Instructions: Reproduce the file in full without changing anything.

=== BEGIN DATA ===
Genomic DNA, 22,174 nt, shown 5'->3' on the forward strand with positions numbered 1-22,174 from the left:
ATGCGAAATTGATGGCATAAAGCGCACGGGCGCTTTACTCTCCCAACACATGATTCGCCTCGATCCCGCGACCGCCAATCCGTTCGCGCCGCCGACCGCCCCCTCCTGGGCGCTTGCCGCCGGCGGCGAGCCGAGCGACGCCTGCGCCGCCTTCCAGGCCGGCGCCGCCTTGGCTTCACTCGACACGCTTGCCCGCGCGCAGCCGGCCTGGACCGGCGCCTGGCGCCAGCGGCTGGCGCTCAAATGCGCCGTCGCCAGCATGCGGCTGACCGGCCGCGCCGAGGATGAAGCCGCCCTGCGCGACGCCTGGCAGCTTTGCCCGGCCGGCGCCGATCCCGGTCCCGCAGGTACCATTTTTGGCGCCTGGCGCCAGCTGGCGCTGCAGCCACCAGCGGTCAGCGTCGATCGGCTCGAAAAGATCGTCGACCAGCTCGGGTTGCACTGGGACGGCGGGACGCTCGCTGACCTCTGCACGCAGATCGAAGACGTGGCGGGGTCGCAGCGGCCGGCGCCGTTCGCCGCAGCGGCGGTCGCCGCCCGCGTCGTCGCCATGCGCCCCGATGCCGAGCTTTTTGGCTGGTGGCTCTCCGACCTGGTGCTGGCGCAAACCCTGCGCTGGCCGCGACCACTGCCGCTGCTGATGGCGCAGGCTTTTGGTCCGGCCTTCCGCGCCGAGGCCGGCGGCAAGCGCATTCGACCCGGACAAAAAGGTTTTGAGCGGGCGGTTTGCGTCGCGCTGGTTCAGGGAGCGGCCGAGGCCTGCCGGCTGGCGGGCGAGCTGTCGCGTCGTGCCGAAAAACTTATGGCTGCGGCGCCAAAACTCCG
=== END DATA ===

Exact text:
Genomic DNA, 22,174 nt, shown 5'->3' on the forward strand with positions numbered 1-22,174 from the left:
ATGCGAAATTGATGGCATAAAGCGCACGGGCGCTTTACTCTCCCAACACATGATTCGCCTCGATCCCGCGACCGCCAATCCGTTCGCGCCGCCGACCGCCCCCTCCTGGGCGCTTGCCGCCGGCGGCGAGCCGAGCGACGCCTGCGCCGCCTTCCAGGCCGGCGCCGCCTTGGCTTCACTCGACACGCTTGCCCGCGCGCAGCCGGCCTGGACCGGCGCCTGGCGCCAGCGGCTGGCGCTCAAATGCGCCGTCGCCAGCATGCGGCTGACCGGCCGCGCCGAGGATGAAGCCGCCCTGCGCGACGCCTGGCAGCTTTGCCCGGCCGGCGCCGATCCCGGTCCCGCAGGTACCATTTTTGGCGCCTGGCGCCAGCTGGCGCTGCAGCCACCAGCGGTCAGCGTCGATCGGCTCGAAAAGATCGTCGACCAGCTCGGGTTGCACTGGGACGGCGGGACGCTCGCTGACCTCTGCACGCAGATCGAAGACGTGGCGGGGTCGCAGCGGCCGGCGCCGTTCGCCGCAGCGGCGGTCGCCGCCCGCGTCGTCGCCATGCGCCCCGATGCCGAGCTTTTTGGCTGGTGGCTCTCCGACCTGGTGCTGGCGCAAACCCTGCGCTGGCCGCGACCACTGCCGCTGCTGATGGCGCAGGCTTTTGGTCCGGCCTTCCGCGCCGAGGCCGGCGGCAAGCGCATTCGACCCGGACAAAAAGGTTTTGAGCGGGCGGTTTGCGTCGCGCTGGTTCAGGGAGCGGCCGAGGCCTGCCGGCTGGCGGGCGAGCTGTCGCGTCGTGCCGAAAAACTTATGGCTGCGGCGCCAAAACTCCG